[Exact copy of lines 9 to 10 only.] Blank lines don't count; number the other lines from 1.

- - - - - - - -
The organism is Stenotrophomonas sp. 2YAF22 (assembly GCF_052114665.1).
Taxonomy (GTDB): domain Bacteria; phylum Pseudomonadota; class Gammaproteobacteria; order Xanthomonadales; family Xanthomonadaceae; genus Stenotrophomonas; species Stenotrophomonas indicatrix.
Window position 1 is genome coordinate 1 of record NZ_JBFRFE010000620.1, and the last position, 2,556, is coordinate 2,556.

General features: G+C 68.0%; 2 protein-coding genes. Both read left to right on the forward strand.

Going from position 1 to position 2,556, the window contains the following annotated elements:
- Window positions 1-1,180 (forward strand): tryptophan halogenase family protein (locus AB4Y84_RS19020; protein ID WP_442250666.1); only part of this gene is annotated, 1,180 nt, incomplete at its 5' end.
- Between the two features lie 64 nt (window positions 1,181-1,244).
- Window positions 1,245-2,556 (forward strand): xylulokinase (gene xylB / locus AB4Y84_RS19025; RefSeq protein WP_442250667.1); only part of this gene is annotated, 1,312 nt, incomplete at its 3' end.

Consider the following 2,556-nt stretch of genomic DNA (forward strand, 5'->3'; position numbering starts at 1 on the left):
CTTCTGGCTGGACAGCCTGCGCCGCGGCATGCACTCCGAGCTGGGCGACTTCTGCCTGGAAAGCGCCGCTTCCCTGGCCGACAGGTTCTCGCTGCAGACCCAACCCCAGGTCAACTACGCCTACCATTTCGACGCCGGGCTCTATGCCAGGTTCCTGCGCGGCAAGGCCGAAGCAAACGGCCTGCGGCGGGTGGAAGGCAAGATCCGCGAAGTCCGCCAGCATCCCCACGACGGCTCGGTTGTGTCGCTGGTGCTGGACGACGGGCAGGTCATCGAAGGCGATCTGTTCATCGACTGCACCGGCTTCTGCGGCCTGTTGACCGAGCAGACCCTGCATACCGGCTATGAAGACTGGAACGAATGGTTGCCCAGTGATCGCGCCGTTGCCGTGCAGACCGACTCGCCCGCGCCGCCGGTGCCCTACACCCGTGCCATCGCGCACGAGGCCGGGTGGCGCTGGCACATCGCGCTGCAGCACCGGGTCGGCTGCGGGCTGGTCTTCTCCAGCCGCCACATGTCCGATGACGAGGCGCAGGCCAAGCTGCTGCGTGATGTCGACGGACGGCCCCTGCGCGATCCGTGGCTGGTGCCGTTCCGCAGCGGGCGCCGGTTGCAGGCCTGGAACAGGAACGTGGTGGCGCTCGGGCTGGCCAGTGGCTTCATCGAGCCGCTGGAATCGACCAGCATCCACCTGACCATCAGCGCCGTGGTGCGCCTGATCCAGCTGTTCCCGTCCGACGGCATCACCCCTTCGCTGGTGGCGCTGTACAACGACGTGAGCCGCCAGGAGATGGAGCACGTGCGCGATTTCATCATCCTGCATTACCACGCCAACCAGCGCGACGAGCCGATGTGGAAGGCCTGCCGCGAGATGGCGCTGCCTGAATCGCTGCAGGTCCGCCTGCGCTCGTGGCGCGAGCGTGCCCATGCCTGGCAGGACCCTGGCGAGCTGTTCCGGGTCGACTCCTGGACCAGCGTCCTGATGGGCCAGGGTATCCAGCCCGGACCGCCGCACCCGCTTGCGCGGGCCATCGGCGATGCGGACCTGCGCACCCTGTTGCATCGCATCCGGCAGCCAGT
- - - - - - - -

Consider the following 2,556-nt stretch of genomic DNA (forward strand, 5'->3'; position numbering starts at 1 on the left):
CTTCTGGCTGGACAGCCTGCGCCGCGGCATGCACTCCGAGCTGGGCGACTTCTGCCTGGAAAGCGCCGCTTCCCTGGCCGACAGGTTCTCGCTGCAGACCCAACCCCAGGTCAACTACGCCTACCATTTCGACGCCGGGCTCTATGCCAGGTTCCTGCGCGGCAAGGCCGAAGCAAACGGCCTGCGGCGGGTGGAAGGCAAGATCCGCGAAGTCCGCCAGCATCCCCACGACGGCTCGGTTGTGTCGCTGGTGCTGGACGACGGGCAGGTCATCGAAGGCGATCTGTTCATCGACTGCACCGGCTTCTGCGGCCTGTTGACCGAGCAGACCCTGCATACCGGCTATGAAGACTGGAACGAATGGTTGCCCAGTGATCGCGCCGTTGCCGTGCAGACCGACTCGCCCGCGCCGCCGGTGCCCTACACCCGTGCCATCGCGCACGAGGCCGGGTGGCGCTGGCACATCGCGCTGCAGCACCGGGTCGGCTGCGGGCTGGTCTTCTCCAGCCGCCACATGTCCGATGACGAGGCGCAGGCCAAGCTGCTGCGTGATGTCGACGGACGGCCCCTGCGCGATCCGTGGCTGGTGCCGTTCCGCAGCGGGCGCCGGTTGCAGGCCTGGAACAGGAACGTGGTGGCGCTCGGGCTGGCCAGTGGCTTCATCGAGCCGCTGGAATCGACCAGCATCCACCTGACCATCAGCGCCGTGGTGCGCCTGATCCAGCTGTTCCCGTCCGACGGCATCACCCCTTCGCTGGTGGCGCTGTACAACGACGTGAGCCGCCAGGAGATGGAGCACGTGCGCGATTTCATCATCCTGCATTACCACGCCAACCAGCGCGACGAGCCGATGTGGAAGGCCTGCCGCGAGATGGCGCTGCCTGAATCGCTGCAGGTCCGCCTGCGCTCGTGGCGCGAGCGTGCCCATGCCTGGCAGGACCCTGGCGAGCTGTTCCGGGTCGACTCCTGGACCAGCGTCCTGATGGGCCAGGGTATCCAGCCCGGACCGCCGCACCCGCTTGCGCGGGCCATCGGCGATGCGGACCTGCGCACCCTGTTGCATCGCATCCGGCAGCCAGT